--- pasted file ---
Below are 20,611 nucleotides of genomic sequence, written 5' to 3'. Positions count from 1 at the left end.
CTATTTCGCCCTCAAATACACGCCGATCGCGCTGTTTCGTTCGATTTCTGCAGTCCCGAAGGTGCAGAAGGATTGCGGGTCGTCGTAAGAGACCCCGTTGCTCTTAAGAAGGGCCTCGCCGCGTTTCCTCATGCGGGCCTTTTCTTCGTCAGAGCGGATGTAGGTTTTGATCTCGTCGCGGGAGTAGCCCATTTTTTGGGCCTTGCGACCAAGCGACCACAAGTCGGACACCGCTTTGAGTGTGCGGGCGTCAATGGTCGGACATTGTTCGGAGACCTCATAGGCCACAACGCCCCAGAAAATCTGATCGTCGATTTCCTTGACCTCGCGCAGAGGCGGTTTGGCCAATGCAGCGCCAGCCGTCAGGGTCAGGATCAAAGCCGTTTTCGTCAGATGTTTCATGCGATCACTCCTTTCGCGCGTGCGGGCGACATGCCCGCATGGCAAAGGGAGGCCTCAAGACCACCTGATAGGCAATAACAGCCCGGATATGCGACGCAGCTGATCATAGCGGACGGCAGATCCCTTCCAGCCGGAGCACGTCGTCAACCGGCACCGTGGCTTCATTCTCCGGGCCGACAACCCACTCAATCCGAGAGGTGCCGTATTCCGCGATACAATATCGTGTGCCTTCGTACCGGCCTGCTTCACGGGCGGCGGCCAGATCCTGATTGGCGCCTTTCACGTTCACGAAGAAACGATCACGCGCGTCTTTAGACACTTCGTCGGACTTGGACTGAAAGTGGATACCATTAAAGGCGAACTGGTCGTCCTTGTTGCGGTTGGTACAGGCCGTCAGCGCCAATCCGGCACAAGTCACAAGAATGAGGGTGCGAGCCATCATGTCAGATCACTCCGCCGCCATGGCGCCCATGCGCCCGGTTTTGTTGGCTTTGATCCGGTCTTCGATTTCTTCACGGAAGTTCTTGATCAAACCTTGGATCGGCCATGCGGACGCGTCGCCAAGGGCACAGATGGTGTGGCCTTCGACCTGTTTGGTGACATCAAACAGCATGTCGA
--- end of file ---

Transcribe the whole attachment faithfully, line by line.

Below are 20,611 nucleotides of genomic sequence, written 5' to 3'. Positions count from 1 at the left end.
CTATTTCGCCCTCAAATACACGCCGATCGCGCTGTTTCGTTCGATTTCTGCAGTCCCGAAGGTGCAGAAGGATTGCGGGTCGTCGTAAGAGACCCCGTTGCTCTTAAGAAGGGCCTCGCCGCGTTTCCTCATGCGGGCCTTTTCTTCGTCAGAGCGGATGTAGGTTTTGATCTCGTCGCGGGAGTAGCCCATTTTTTGGGCCTTGCGACCAAGCGACCACAAGTCGGACACCGCTTTGAGTGTGCGGGCGTCAATGGTCGGACATTGTTCGGAGACCTCATAGGCCACAACGCCCCAGAAAATCTGATCGTCGATTTCCTTGACCTCGCGCAGAGGCGGTTTGGCCAATGCAGCGCCAGCCGTCAGGGTCAGGATCAAAGCCGTTTTCGTCAGATGTTTCATGCGATCACTCCTTTCGCGCGTGCGGGCGACATGCCCGCATGGCAAAGGGAGGCCTCAAGACCACCTGATAGGCAATAACAGCCCGGATATGCGACGCAGCTGATCATAGCGGACGGCAGATCCCTTCCAGCCGGAGCACGTCGTCAACCGGCACCGTGGCTTCATTCTCCGGGCCGACAACCCACTCAATCCGAGAGGTGCCGTATTCCGCGATACAATATCGTGTGCCTTCGTACCGGCCTGCTTCACGGGCGGCGGCCAGATCCTGATTGGCGCCTTTCACGTTCACGAAGAAACGATCACGCGCGTCTTTAGACACTTCGTCGGACTTGGACTGAAAGTGGATACCATTAAAGGCGAACTGGTCGTCCTTGTTGCGGTTGGTACAGGCCGTCAGCGCCAATCCGGCACAAGTCACAAGAATGAGGGTGCGAGCCATCATGTCAGATCACTCCGCCGCCATGGCGCCCATGCGCCCGGTTTTGTTGGCTTTGATCCGGTCTTCGATTTCTTCACGGAAGTTCTTGATCAAACCTTGGATCGGCCATGCGGACGCGTCGCCAAGGGCACAGATGGTGTGGCCTTCGACCTGTTTGGTGACATCAAACAGCATGTCGA